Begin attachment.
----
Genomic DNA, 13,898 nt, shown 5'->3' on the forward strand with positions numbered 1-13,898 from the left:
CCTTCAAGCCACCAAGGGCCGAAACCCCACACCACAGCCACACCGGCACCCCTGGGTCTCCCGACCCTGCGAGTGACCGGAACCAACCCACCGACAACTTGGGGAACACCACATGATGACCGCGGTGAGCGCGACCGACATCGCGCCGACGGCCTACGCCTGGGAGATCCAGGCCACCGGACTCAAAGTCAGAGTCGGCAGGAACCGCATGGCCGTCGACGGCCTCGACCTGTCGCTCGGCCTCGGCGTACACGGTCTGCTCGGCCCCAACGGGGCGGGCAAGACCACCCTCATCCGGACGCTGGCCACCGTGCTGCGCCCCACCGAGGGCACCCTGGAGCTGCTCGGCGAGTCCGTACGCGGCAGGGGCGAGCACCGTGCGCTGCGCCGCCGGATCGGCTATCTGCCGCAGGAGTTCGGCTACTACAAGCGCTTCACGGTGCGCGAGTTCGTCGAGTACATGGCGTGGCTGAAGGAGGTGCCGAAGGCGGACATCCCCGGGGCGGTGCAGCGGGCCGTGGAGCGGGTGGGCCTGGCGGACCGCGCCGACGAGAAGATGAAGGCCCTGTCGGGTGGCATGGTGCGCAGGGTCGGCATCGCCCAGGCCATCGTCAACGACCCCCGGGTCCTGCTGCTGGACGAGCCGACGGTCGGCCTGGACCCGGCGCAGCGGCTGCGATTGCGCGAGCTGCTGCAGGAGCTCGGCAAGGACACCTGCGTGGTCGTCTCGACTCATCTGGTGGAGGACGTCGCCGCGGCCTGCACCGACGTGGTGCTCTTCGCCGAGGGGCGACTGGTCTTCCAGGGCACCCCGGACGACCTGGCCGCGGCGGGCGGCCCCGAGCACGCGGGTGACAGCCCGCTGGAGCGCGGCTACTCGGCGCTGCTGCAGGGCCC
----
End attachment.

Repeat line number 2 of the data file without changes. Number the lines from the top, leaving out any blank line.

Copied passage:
CCTTCAAGCCACCAAGGGCCGAAACCCCACACCACAGCCACACCGGCACCCCTGGGTCTCCCGACCCTGCGAGTGACCGGAACCAACCCACCGACAACTTGGGGAACACCACATGATGACCGCGGTGAGCGCGACCGACATCGCGCCGACGGCCTACGCCTGGGAGATCCAGGCCACCGGACTCAAAGTCAGAGTCGGCAGGAACCGCATGGCCGTCGACGGCCTCGACCTGTCGCTCGGCCTCGGCGTACACGGTCTGCTCGGCCCCAACGGGGCGGGCAAGACCACCCTCATCCGGACGCTGGCCACCGTGCTGCGCCCCACCGAGGGCACCCTGGAGCTGCTCGGCGAGTCCGTACGCGGCAGGGGCGAGCACCGTGCGCTGCGCCGCCGGATCGGCTATCTGCCGCAGGAGTTCGGCTACTACAAGCGCTTCACGGTGCGCGAGTTCGTCGAGTACATGGCGTGGCTGAAGGAGGTGCCGAAGGCGGACATCCCCGGGGCGGTGCAGCGGGCCGTGGAGCGGGTGGGCCTGGCGGACCGCGCCGACGAGAAGATGAAGGCCCTGTCGGGTGGCATGGTGCGCAGGGTCGGCATCGCCCAGGCCATCGTCAACGACCCCCGGGTCCTGCTGCTGGACGAGCCGACGGTCGGCCTGGACCCGGCGCAGCGGCTGCGATTGCGCGAGCTGCTGCAGGAGCTCGGCAAGGACACCTGCGTGGTCGTCTCGACTCATCTGGTGGAGGACGTCGCCGCGGCCTGCACCGACGTGGTGCTCTTCGCCGAGGGGCGACTGGTCTTCCAGGGCACCCCGGACGACCTGGCCGCGGCGGGCGGCCCCGAGCACGCGGGTGACAGCCCGCTGGAGCGCGGCTACTCGGCGCTGCTGCAGGGCCC